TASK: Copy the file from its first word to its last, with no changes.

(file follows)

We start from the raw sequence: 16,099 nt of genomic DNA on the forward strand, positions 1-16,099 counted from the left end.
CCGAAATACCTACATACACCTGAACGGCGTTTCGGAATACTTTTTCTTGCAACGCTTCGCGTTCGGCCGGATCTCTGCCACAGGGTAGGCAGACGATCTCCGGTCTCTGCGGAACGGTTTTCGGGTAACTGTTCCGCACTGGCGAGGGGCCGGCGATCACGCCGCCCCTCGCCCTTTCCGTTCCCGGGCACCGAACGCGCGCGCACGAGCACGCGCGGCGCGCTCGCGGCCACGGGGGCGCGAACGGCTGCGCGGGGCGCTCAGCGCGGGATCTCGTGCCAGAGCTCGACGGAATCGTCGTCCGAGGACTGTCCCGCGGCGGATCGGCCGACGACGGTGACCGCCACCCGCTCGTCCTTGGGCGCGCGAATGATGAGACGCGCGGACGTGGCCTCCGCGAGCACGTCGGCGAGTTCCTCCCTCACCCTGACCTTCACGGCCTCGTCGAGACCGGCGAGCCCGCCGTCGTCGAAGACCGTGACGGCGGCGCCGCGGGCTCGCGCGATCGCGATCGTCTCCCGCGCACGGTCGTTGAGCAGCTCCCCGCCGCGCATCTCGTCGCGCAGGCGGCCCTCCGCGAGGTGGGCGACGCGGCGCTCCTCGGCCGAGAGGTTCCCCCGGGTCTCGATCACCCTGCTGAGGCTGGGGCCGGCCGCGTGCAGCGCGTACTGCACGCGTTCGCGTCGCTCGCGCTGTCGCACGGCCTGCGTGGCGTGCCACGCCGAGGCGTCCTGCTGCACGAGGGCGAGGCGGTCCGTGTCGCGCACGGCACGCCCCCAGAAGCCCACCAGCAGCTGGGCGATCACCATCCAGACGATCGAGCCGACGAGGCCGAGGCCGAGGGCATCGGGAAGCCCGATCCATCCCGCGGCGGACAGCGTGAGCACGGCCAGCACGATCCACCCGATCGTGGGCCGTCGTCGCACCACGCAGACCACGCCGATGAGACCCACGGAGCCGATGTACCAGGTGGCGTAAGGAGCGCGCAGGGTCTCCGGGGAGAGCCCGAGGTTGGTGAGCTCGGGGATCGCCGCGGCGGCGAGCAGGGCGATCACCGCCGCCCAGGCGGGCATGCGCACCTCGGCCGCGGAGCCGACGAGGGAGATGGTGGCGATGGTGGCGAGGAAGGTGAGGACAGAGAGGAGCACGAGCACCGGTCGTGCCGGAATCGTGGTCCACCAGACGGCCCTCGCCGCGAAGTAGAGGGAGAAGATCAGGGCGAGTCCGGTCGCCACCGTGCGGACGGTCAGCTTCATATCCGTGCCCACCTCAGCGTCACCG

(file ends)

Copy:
We start from the raw sequence: 16,099 nt of genomic DNA on the forward strand, positions 1-16,099 counted from the left end.
CCGAAATACCTACATACACCTGAACGGCGTTTCGGAATACTTTTTCTTGCAACGCTTCGCGTTCGGCCGGATCTCTGCCACAGGGTAGGCAGACGATCTCCGGTCTCTGCGGAACGGTTTTCGGGTAACTGTTCCGCACTGGCGAGGGGCCGGCGATCACGCCGCCCCTCGCCCTTTCCGTTCCCGGGCACCGAACGCGCGCGCACGAGCACGCGCGGCGCGCTCGCGGCCACGGGGGCGCGAACGGCTGCGCGGGGCGCTCAGCGCGGGATCTCGTGCCAGAGCTCGACGGAATCGTCGTCCGAGGACTGTCCCGCGGCGGATCGGCCGACGACGGTGACCGCCACCCGCTCGTCCTTGGGCGCGCGAATGATGAGACGCGCGGACGTGGCCTCCGCGAGCACGTCGGCGAGTTCCTCCCTCACCCTGACCTTCACGGCCTCGTCGAGACCGGCGAGCCCGCCGTCGTCGAAGACCGTGACGGCGGCGCCGCGGGCTCGCGCGATCGCGATCGTCTCCCGCGCACGGTCGTTGAGCAGCTCCCCGCCGCGCATCTCGTCGCGCAGGCGGCCCTCCGCGAGGTGGGCGACGCGGCGCTCCTCGGCCGAGAGGTTCCCCCGGGTCTCGATCACCCTGCTGAGGCTGGGGCCGGCCGCGTGCAGCGCGTACTGCACGCGTTCGCGTCGCTCGCGCTGTCGCACGGCCTGCGTGGCGTGCCACGCCGAGGCGTCCTGCTGCACGAGGGCGAGGCGGTCCGTGTCGCGCACGGCACGCCCCCAGAAGCCCACCAGCAGCTGGGCGATCACCATCCAGACGATCGAGCCGACGAGGCCGAGGCCGAGGGCATCGGGAAGCCCGATCCATCCCGCGGCGGACAGCGTGAGCACGGCCAGCACGATCCACCCGATCGTGGGCCGTCGTCGCACCACGCAGACCACGCCGATGAGACCCACGGAGCCGATGTACCAGGTGGCGTAAGGAGCGCGCAGGGTCTCCGGGGAGAGCCCGAGGTTGGTGAGCTCGGGGATCGCCGCGGCGGCGAGCAGGGCGATCACCGCCGCCCAGGCGGGCATGCGCACCTCGGCCGCGGAGCCGACGAGGGAGATGGTGGCGATGGTGGCGAGGAAGGTGAGGACAGAGAGGAGCACGAGCACCGGTCGTGCCGGAATCGTGGTCCACCAGACGGCCCTCGCCGCGAAGTAGAGGGAGAAGATCAGGGCGAGTCCGGTCGCCACCGTGCGGACGGTCAGCTTCATATCCGTGCCCACCTCAGCGTCACCG